How Much Should My Child Practice?

This is probably the most asked question directed at music teachers… 
How much should my child practice?
Over the years, we've experimented with different approaches to help confidently answer this question. We have observed the results very carefully, and have gradually tweaked the approaches with the results achieved by the students.
As things currently stand, the best answer to this "how much should my child practice" question is pretty simple…
As long as it takes for them to get all their assignments ready for the next lesson.

How much should my child practice?

By "ready", I mean to a point where it meets the teacher's expectations. The teacher wouldn't assign anything beyond what any student was capable of doing. Sometimes, the projects are big and they may not be 100% ready by the lesson, but the teacher will know when those times are and will communicate that the progress is right on track based on the expectations they had when giving the assignment.
There is no amount of time - there is just ready or not ready. This builds the most positive momentum for the longest amount of time.
When I was a child, we had to set the timer and keep practice charts for our lessons. This is a good way to make sure students practice for a certain amount of time each week. However, I think we've evolved in our understanding of the learning process and more importantly, the creative process. If we practice with the intent of meeting a certain time quota, then we can actually do as much damage as good to the process. Mindless and unfocused repetitions can lead to a lot of bad habits that can be reinforced with each minute at the instrument. This causes the students to develop shortcomings in musicianship and technique that can linger for a lifetime.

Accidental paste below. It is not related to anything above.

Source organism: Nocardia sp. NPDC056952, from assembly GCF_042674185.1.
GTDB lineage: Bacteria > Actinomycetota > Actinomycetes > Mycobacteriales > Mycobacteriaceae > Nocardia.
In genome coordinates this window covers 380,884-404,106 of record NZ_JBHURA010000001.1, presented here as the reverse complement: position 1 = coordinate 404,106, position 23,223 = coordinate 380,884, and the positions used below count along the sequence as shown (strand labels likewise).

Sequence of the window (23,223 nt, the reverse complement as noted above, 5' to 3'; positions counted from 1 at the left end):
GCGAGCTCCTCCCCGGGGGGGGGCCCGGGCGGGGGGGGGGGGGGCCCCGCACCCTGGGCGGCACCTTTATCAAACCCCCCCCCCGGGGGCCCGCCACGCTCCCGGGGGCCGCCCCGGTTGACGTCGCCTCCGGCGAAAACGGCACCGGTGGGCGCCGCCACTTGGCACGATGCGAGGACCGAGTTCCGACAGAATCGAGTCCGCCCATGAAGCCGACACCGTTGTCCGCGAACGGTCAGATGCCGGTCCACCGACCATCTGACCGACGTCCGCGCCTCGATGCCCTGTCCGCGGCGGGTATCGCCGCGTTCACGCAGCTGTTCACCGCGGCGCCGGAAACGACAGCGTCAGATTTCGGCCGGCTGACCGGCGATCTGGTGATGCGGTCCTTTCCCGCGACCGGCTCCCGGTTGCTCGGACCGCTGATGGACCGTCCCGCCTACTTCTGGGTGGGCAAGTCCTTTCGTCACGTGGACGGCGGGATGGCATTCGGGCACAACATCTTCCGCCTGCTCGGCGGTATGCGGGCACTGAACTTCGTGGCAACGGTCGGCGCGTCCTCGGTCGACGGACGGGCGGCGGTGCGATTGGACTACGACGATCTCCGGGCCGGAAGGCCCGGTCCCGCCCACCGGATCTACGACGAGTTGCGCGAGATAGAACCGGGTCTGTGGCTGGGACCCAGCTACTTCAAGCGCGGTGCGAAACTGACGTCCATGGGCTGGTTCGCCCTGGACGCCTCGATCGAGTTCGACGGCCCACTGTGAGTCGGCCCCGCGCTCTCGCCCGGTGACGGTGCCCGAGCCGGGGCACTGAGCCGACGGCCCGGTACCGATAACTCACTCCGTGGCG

As music students and musicians, we do need to practice every day. There is no way around this. However, rather than ask "How much should my child practice?", the real question should be "How should my child practice?"
If we practice in a way that every repetition means something, and challenges us to stay engaged, then we will need to practice fewer minutes to achieve greater results. At CMA, we work really hard to intergrate games and activities based on the latest findings in brain science and education. The best thing you can do for your child at home is to make sure their practice area at home is equipped with all the props and tools they use in the lessons with their teachers. It could be as simple as a metronome, a set of cards, a smartphone or tablet, stickers, a recording device, etc. Your teacher can walk you through what these things should be for your child - each student will be different depending on the instrument and age/level.
Once this approach is embraced at home, students begin the process of becoming self-sufficient and creative music makers - that's our main goal!
Here are some key points to always keep in mind when setting aside the practice time…
  • Have the child get to the instrument each day, as this will build their confidence and feed their passion for creating music.
  • Stress how important it is to practice everything on their list from the teacher, rather than encouraging a certain length of time to practice.
  • Remind them to play the games that their teacher uses in lessons.
  • Keep the music as the reward! If you're rewarding them with treats for music practice, they will view music as a chore (this will be a whole different blog post).
  • Invest in the necessary props for the child to play the games and activities on their own when practicing.
We spend a fair amount of time training our teachers at CMA to use these cutting-edge teaching activities and have seen amazing results over the years. There is no reason it should stop at CMA. Once your child starts bringing these approaches home, they will really start to take off!